Home / Crypto Currency / Licensed Crypto Exchange Zaif Plans Compensation after 6,000 Bitcoins, $60 Million Crypto Theft

Licensed Crypto Exchange Zaif Plans Compensation after 6,000 Bitcoins, $60 Million Crypto Theft



In the second major hack of a Japanese cryptocurrency exchange this year, some 6.7 billion yen ($60 million) in cryptocurrencies were stolen from the wallets of Zaif of which 4.5 billion yen ($40 million) belonged to customers.

Tech Bureau, operator of cryptocurrency exchange Zaif, confirmed the hack occurred between 1700 and 1900 local time on September 14 wherein attackers managed to breach the hot wallets (online, connected wallets) of the exchange containing Bitcoin, Bitcoin Cash and Monacoin.

According to Nikkei, the operator did not detect the hack until September 17, suspending deposits and withdrawal services upon discovery. Tech Bureau approached the Financial Services Agency (FSA), Japan’s financial regulator, to report the breach with an investigation currently underway.

While determining that 5,966 bitcoins were stolen as a result of the breach, Zaif says it is currently unable to ascertain the exact amount of Monacoin (MONA) and Bitcoin Cash (BCH) stolen.

“The reason for not being able to determine the damaged quantity at the moment is that the server is not restarted until the reliable safety can be confirmed in order to prevent secondary damage,” Zaif said in translated statements. “As soon as the quantity of the lost virtual currency is determined, we will report it promptly.”

In a quick solution to compensate customers for their losses, Tech Bureau revealed it is selling a majority of its shares to the Fisco Digital Asset Group, a publicly-listed financial services corporation in Japan. The exchange has already signed a basic agreement that will see a cash injection of 5 billion yen ($44.59 million) in exchange for a majority ownership. The funds will directly be used to replace the 4.5 billion yen ($40 million) stolen from customer accounts.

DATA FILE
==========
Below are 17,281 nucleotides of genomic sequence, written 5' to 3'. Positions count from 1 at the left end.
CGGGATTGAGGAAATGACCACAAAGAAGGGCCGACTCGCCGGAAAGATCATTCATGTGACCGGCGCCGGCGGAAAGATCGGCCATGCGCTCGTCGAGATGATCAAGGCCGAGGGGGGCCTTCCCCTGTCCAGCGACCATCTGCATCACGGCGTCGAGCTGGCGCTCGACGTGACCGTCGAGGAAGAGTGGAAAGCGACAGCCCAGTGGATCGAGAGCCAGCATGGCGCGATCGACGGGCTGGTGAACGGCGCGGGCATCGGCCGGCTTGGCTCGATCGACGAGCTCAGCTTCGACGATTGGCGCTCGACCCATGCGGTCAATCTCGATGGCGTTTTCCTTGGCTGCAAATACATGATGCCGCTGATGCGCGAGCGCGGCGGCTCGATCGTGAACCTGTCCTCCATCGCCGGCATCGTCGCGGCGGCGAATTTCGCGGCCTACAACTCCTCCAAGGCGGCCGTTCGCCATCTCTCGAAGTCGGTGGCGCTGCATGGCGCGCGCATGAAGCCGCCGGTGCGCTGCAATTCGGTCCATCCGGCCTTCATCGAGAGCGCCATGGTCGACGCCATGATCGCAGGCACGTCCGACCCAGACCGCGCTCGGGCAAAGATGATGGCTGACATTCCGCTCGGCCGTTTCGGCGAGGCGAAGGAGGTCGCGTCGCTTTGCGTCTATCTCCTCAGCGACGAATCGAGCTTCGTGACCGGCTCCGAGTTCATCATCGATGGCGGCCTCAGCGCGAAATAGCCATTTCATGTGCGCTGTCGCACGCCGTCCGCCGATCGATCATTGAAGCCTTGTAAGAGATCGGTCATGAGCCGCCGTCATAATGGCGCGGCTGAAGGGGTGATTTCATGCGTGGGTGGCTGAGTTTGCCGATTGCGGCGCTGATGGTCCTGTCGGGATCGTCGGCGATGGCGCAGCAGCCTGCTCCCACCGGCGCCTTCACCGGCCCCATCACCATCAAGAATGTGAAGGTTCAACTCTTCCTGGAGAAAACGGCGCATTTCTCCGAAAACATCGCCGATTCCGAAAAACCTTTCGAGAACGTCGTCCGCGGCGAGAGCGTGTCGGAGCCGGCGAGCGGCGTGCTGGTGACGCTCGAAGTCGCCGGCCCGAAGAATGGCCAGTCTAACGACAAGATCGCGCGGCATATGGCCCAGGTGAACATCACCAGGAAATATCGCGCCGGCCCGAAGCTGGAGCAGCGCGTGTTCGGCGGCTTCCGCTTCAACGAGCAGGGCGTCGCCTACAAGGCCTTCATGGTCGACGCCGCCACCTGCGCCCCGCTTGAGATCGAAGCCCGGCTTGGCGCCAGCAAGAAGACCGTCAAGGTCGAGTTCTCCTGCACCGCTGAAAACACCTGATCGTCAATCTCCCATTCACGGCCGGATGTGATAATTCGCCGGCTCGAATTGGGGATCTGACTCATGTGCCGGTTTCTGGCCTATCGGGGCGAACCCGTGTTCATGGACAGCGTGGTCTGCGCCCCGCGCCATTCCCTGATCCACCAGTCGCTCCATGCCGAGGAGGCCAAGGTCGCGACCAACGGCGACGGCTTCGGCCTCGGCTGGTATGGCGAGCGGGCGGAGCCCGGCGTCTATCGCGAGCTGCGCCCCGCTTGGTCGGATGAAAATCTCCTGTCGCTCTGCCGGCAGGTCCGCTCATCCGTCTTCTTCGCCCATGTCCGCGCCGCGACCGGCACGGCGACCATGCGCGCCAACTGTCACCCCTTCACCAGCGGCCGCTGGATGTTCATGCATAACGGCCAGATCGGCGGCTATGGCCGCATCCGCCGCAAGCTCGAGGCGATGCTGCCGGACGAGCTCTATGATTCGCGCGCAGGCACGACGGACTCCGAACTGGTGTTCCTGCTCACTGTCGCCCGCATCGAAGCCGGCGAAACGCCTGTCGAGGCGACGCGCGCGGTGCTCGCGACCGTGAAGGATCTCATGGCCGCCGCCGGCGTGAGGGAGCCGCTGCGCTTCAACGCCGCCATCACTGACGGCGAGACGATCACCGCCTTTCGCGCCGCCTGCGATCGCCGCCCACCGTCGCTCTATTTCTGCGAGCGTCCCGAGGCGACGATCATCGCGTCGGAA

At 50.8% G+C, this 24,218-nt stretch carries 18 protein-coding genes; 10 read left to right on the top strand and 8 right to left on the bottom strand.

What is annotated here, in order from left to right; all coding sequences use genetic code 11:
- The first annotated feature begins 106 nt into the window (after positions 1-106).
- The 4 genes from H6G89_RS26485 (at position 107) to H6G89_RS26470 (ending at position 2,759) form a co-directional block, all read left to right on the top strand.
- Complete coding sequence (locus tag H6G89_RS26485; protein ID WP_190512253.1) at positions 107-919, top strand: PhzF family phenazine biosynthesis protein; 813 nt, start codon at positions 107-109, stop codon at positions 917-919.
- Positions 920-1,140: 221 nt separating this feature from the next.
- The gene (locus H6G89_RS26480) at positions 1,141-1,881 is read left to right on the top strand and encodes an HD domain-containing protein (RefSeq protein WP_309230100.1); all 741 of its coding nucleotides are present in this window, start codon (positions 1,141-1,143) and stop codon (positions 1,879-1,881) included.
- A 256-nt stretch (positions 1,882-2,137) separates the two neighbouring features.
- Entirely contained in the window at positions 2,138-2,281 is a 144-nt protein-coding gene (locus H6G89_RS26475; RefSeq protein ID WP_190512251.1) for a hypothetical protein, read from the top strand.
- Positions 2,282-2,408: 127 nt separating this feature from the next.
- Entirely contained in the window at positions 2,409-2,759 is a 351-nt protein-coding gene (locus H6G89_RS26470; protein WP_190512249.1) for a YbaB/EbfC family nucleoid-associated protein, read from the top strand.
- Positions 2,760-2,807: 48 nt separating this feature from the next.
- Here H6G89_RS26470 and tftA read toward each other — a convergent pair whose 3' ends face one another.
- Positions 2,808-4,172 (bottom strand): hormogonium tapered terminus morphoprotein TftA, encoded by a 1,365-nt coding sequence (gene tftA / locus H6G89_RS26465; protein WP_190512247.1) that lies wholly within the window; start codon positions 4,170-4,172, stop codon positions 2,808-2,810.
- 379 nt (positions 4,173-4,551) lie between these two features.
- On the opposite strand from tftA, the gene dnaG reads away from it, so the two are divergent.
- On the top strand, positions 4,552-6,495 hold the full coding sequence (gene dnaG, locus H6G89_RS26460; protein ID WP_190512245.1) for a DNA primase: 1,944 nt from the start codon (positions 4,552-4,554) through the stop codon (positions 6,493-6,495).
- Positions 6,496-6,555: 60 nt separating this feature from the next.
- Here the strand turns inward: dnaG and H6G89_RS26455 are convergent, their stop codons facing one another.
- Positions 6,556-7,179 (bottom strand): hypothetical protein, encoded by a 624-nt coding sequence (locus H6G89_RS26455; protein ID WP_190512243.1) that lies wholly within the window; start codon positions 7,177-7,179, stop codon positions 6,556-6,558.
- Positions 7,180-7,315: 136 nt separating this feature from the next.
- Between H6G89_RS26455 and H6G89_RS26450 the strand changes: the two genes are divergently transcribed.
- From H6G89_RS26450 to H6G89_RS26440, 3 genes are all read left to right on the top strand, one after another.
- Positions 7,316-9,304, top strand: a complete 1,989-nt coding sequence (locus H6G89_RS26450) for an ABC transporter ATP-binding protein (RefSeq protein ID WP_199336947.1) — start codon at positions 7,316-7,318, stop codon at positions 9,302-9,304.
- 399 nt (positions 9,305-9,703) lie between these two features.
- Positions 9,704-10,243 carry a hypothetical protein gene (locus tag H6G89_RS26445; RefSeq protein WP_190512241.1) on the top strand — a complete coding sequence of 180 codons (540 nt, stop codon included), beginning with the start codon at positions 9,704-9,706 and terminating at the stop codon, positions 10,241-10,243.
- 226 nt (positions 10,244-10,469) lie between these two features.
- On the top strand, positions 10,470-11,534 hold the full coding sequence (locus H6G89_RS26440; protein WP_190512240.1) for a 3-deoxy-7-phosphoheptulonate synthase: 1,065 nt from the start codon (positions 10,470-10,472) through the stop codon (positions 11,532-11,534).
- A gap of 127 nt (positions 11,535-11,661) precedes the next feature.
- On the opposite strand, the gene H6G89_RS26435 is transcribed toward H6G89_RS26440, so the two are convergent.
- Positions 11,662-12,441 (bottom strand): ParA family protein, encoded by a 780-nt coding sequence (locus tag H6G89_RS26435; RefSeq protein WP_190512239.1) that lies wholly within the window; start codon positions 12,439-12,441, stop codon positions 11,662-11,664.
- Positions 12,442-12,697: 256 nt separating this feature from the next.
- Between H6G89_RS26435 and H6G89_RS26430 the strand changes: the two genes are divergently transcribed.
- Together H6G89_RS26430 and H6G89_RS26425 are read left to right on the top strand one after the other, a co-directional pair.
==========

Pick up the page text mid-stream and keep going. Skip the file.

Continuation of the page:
It’s notable that Tech Bureau’s Zaif was one among six licensed cryptocurrency exchanges that received a ‘business improvement order’ from the FSA in June, three months before the hack.

The domestic cryptocurrency is already under increased scrutiny by the financial regulator following a $530 million theft of cryptocurrency from Tokyo-based Coincheck, an unlicensed exchange, earlier in January.

While a dampener, the crypto thefts haven’t quelled the burgeoning appetite for cryptocurrency trading in Japan. Last week, the FSA revealed it is expecting in excess of 160 applications from companies looking to launch cryptocurrency exchanges in a regulated market.

Featured image from Shutterstock.

Follow us on Telegram or subscribe to our newsletter here.
Join CCN's crypto community for $9.99 per month, click here.
Want exclusive analysis and crypto insights from Hacked.com? Click here.
Open Positions at CCN: Full Time and Part Time Journalists Wanted.
Read more

Check Also

Element Zero Unveils the Stablecoins 2.0 – The “Holy Grail” of Cryptocurrency

This is a paid-for submitted press release. CCN does not endorse, nor is responsible for any material included below and isn’t responsible for any damages or losses connected with any products or services mentioned in the press release. CCN urges readers to conduct their own research with due diligence into the company, product or service mentioned The post Element Zero Unveils the Stablecoins 2.0 – The “Holy Grail” of Cryptocurrency appeared first on CCN

Leave a Reply

Your email address will not be published. Required fields are marked *

This site uses Akismet to reduce spam. Learn how your comment data is processed.

Disclaimer: Trading in bitcoins or other digital currencies carries a high level of risk and can result in the total loss of the invested capital. theonlinetech.org does not provide investment advice, but only reflects its own opinion. Please ensure that if you trade or invest in bitcoins or other digital currencies (for example, investing in cloud mining services) you fully understand the risks involved! Please also note that some external links are affiliate links.